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Comment: Re:one rusty pickup truck. (Score 1) 127 127

one rusty pickup truck with a plow mount and a bed full of old crystallized dynamite has a very good chance of taking down any nuclear facility. if they can smash the first chain-link fence, chances are very high they'll git 'r dun.

a night watchman rattling doors is not going to stop them. even if he's at the video guard desk, he can't.

and the whole security chain knows this. just saying...

That's stretching the definition of "accident" more than somewhat.

Comment: Re:Because job outfit only look for links in googl (Score 4, Insightful) 146 146

You are entitled to a private life, but if you make something public, it's public, period. No take backs. Not because I said so but because of the nature of public information.

For the sake of argument, what if someone with a twitter feed decides it's newsworthy and does it for you?

Comment: Re:How is this new? (Score 1) 172 172

Even simpler solution: use a plastic squeeze bottle. No mess, and they're probably cheaper than the glass ones to boot. Also, if you get one that dispenses from the bottom, you don't have to deal with that liquid that tends to rise to the top.
Star Wars Prequels

Boeing Patents Star Wars Style Force Field Technology 126 126

An anonymous reader was one of many to point out that Boeing doesn't want to rely on a sad devotion to an ancient religion to protect aircraft and conjure up the stolen data tapes, but plans on using force fields instead. "Boeing's new patent may let the force be with you even in real life. The aircraft and defense company has taken a cue from science fiction with its plan to develop a Star Wars style force field that would use energy to deflect any potential damage. Just liking the luminescent shields seen in the film, Boeing's "Method and system for shock wave attenuation via electromagnetic arc" could provide a real-life layer of protection from nearby impacts to targets. The downside: It won't protect from direct hits."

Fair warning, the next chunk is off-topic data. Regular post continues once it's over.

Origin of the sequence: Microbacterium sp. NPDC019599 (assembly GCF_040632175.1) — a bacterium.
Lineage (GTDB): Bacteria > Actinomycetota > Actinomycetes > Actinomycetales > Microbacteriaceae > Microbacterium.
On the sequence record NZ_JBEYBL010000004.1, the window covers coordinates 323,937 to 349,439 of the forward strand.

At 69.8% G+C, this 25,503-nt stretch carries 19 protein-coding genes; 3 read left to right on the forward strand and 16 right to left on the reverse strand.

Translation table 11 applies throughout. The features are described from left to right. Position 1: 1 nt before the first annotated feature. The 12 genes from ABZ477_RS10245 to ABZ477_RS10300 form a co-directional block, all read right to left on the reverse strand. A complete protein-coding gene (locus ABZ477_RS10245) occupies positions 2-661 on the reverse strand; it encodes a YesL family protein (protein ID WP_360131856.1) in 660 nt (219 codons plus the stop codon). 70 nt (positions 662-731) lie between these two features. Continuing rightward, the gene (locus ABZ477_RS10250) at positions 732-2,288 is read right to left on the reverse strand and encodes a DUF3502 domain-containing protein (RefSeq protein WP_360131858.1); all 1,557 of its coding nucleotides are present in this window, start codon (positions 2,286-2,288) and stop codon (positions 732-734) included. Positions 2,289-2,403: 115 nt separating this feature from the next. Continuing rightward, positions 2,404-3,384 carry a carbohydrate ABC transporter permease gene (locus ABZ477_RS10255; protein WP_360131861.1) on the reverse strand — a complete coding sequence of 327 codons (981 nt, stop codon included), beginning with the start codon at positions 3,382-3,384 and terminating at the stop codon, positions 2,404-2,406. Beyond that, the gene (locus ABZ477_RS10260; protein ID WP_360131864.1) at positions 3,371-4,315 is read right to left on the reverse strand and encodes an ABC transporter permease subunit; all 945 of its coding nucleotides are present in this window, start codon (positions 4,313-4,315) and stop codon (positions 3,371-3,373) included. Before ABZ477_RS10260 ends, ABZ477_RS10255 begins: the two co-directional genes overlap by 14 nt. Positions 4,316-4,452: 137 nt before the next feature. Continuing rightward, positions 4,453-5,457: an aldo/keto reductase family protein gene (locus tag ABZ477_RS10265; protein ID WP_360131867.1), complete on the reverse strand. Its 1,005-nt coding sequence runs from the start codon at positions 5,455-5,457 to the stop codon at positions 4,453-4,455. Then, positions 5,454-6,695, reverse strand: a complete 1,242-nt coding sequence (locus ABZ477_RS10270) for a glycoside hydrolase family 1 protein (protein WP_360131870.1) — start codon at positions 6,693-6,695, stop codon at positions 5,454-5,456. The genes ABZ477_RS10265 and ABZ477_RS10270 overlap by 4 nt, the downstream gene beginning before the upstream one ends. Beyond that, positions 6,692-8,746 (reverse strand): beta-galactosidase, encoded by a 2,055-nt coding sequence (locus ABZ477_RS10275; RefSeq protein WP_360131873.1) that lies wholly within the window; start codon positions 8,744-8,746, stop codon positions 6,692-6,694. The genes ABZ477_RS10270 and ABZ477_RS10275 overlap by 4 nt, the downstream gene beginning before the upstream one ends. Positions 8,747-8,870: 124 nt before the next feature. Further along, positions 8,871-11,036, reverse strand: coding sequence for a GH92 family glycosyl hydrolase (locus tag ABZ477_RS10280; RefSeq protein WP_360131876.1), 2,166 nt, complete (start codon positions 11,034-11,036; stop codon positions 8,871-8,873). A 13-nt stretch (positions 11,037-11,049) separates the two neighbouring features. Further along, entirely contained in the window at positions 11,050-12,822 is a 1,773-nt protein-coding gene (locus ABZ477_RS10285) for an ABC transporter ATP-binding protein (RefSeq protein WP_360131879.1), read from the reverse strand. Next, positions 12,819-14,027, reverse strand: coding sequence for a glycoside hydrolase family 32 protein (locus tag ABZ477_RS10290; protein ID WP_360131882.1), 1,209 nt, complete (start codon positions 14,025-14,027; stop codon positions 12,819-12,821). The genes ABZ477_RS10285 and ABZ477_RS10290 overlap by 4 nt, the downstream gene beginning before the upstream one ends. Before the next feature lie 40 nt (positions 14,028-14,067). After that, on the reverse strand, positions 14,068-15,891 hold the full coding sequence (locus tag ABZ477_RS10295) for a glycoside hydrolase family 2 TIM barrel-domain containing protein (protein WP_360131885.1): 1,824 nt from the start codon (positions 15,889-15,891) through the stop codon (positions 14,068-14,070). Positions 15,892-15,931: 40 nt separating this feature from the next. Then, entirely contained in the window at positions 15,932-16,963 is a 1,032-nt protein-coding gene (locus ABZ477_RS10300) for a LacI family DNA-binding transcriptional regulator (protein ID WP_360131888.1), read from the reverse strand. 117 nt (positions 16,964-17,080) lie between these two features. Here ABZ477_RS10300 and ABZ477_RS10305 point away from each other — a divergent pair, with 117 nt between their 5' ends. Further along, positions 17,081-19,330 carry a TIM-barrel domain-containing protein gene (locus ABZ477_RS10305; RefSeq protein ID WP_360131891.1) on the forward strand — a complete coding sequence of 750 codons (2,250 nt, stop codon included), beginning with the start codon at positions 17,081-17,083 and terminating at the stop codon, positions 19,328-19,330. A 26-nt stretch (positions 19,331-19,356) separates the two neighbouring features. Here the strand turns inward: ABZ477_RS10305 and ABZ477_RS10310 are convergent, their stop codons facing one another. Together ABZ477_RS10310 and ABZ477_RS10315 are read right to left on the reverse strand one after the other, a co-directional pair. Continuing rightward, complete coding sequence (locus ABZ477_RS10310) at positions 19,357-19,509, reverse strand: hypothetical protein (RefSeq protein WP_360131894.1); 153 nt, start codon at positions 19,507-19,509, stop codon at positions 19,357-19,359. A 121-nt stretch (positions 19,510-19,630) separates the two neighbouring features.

Crime

Obama: Maybe It's Time For Mandatory Voting In US 1089 1089

HughPickens.com writes CNN reports that when asked how to offset the influence of big money in politics, President Barack Obama suggested it's time to make voting a requirement. "Other countries have mandatory voting," said Obama "It would be transformative if everybody voted — that would counteract money more than anything," he said, adding it was the first time he had shared the idea publicly. "The people who tend not to vote are young, they're lower income, they're skewed more heavily towards immigrant groups and minority groups. There's a reason why some folks try to keep them away from the polls." At least 26 countries have compulsory voting, according to the Institute for Democracy and Electoral Assistance. Failure to vote is punishable by a fine in countries such as Australia and Belgium; if you fail to pay your fine in Belgium, you could go to prison. Less than 37% of eligible voters actually voted in the 2014 midterm elections, according to The Pew Charitable Trusts. That means about 144 million Americans — more than the population of Russia — skipped out. Critics of mandatory voting have questioned the practicality of passing and enforcing such a requirement; others say that freedom also means the freedom not to do something.

"Even if you're on the right track, you'll get run over if you just sit there." -- Will Rogers

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